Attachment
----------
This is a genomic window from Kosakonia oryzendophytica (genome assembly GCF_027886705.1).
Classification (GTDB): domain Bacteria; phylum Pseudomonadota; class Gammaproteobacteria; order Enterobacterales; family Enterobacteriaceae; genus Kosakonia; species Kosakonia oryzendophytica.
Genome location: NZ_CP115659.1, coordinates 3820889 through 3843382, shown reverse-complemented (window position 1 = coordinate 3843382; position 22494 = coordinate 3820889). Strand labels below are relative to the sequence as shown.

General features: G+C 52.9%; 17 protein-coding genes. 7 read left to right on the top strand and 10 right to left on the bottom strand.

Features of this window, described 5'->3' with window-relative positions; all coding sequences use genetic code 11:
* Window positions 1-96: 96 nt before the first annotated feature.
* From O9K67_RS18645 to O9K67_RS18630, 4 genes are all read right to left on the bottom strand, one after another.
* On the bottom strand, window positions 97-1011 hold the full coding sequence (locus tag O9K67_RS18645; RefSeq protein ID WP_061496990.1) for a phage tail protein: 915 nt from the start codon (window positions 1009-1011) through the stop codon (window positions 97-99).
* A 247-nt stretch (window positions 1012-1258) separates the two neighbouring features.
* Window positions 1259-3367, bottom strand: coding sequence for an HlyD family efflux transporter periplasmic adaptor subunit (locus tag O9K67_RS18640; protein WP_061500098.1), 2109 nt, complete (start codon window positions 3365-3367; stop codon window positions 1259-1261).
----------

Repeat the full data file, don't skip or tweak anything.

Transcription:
This is a genomic window from Kosakonia oryzendophytica (genome assembly GCF_027886705.1).
Classification (GTDB): domain Bacteria; phylum Pseudomonadota; class Gammaproteobacteria; order Enterobacterales; family Enterobacteriaceae; genus Kosakonia; species Kosakonia oryzendophytica.
Genome location: NZ_CP115659.1, coordinates 3820889 through 3843382, shown reverse-complemented (window position 1 = coordinate 3843382; position 22494 = coordinate 3820889). Strand labels below are relative to the sequence as shown.

General features: G+C 52.9%; 17 protein-coding genes. 7 read left to right on the top strand and 10 right to left on the bottom strand.

Features of this window, described 5'->3' with window-relative positions; all coding sequences use genetic code 11:
* Window positions 1-96: 96 nt before the first annotated feature.
* From O9K67_RS18645 to O9K67_RS18630, 4 genes are all read right to left on the bottom strand, one after another.
* On the bottom strand, window positions 97-1011 hold the full coding sequence (locus tag O9K67_RS18645; RefSeq protein ID WP_061496990.1) for a phage tail protein: 915 nt from the start codon (window positions 1009-1011) through the stop codon (window positions 97-99).
* A 247-nt stretch (window positions 1012-1258) separates the two neighbouring features.
* Window positions 1259-3367, bottom strand: coding sequence for an HlyD family efflux transporter periplasmic adaptor subunit (locus tag O9K67_RS18640; protein WP_061500098.1), 2109 nt, complete (start codon window positions 3365-3367; stop codon window positions 1259-1261).